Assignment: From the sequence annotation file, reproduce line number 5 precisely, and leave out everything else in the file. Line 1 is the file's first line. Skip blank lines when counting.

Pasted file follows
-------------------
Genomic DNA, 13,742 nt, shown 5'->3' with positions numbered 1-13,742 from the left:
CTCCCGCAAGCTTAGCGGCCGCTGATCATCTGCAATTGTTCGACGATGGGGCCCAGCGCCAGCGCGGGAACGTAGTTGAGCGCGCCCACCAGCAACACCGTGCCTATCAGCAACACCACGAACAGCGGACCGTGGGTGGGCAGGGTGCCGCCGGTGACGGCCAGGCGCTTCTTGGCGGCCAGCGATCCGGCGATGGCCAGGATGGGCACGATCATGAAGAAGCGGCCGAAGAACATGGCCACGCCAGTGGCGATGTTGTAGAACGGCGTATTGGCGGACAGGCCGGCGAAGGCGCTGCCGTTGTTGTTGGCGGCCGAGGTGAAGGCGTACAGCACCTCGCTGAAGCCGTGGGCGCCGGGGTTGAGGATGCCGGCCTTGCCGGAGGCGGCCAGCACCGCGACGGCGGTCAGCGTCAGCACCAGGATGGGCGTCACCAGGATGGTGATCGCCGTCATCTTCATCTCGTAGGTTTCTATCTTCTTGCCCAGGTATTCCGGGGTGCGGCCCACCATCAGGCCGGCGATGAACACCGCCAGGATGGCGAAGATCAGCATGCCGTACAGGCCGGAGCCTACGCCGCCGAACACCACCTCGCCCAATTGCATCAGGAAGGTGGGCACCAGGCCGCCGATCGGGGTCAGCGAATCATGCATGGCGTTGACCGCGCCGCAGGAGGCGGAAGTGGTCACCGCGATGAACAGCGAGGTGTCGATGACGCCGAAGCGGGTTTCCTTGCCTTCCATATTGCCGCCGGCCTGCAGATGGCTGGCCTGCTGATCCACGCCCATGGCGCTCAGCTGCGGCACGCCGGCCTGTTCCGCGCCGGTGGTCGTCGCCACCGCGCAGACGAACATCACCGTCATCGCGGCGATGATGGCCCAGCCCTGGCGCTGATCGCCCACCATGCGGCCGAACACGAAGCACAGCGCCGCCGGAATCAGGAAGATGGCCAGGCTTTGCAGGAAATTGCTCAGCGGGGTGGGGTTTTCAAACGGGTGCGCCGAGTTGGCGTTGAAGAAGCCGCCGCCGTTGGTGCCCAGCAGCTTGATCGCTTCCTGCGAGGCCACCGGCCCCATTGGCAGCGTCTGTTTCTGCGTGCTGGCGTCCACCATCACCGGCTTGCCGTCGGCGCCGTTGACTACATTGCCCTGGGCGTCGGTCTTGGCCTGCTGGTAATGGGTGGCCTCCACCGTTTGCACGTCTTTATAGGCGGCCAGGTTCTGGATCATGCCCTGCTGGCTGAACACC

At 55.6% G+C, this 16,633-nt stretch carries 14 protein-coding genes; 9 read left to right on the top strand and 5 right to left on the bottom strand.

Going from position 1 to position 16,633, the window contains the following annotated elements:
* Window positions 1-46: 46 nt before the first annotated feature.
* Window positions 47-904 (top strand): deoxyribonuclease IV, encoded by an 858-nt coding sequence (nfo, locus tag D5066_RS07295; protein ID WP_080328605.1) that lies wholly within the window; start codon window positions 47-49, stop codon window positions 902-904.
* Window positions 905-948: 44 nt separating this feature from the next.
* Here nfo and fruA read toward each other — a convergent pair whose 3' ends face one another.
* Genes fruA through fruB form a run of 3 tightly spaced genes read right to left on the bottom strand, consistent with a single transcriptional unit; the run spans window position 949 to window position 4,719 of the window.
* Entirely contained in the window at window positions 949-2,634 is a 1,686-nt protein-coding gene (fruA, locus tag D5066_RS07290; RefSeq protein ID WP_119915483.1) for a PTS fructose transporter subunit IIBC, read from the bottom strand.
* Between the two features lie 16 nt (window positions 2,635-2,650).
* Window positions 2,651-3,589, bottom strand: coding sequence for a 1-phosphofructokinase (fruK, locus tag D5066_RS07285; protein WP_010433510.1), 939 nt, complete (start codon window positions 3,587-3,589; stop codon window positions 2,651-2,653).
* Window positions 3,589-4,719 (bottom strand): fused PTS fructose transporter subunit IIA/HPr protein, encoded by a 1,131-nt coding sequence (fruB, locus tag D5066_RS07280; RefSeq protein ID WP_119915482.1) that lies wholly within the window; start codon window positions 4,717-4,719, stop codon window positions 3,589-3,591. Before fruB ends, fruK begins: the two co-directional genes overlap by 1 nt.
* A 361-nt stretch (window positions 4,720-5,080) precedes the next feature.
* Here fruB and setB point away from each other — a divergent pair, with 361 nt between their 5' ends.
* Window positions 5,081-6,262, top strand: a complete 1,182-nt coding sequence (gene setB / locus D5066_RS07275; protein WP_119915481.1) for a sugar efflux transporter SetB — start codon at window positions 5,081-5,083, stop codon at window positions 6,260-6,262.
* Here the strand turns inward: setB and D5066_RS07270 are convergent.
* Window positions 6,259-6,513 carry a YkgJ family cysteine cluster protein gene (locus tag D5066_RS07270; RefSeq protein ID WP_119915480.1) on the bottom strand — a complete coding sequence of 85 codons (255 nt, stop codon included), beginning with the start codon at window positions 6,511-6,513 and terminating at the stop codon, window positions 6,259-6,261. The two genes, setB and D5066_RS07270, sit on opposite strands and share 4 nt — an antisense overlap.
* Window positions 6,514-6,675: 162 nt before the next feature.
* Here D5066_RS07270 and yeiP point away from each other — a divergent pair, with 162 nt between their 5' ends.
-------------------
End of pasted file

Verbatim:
* Window positions 1-46: 46 nt before the first annotated feature.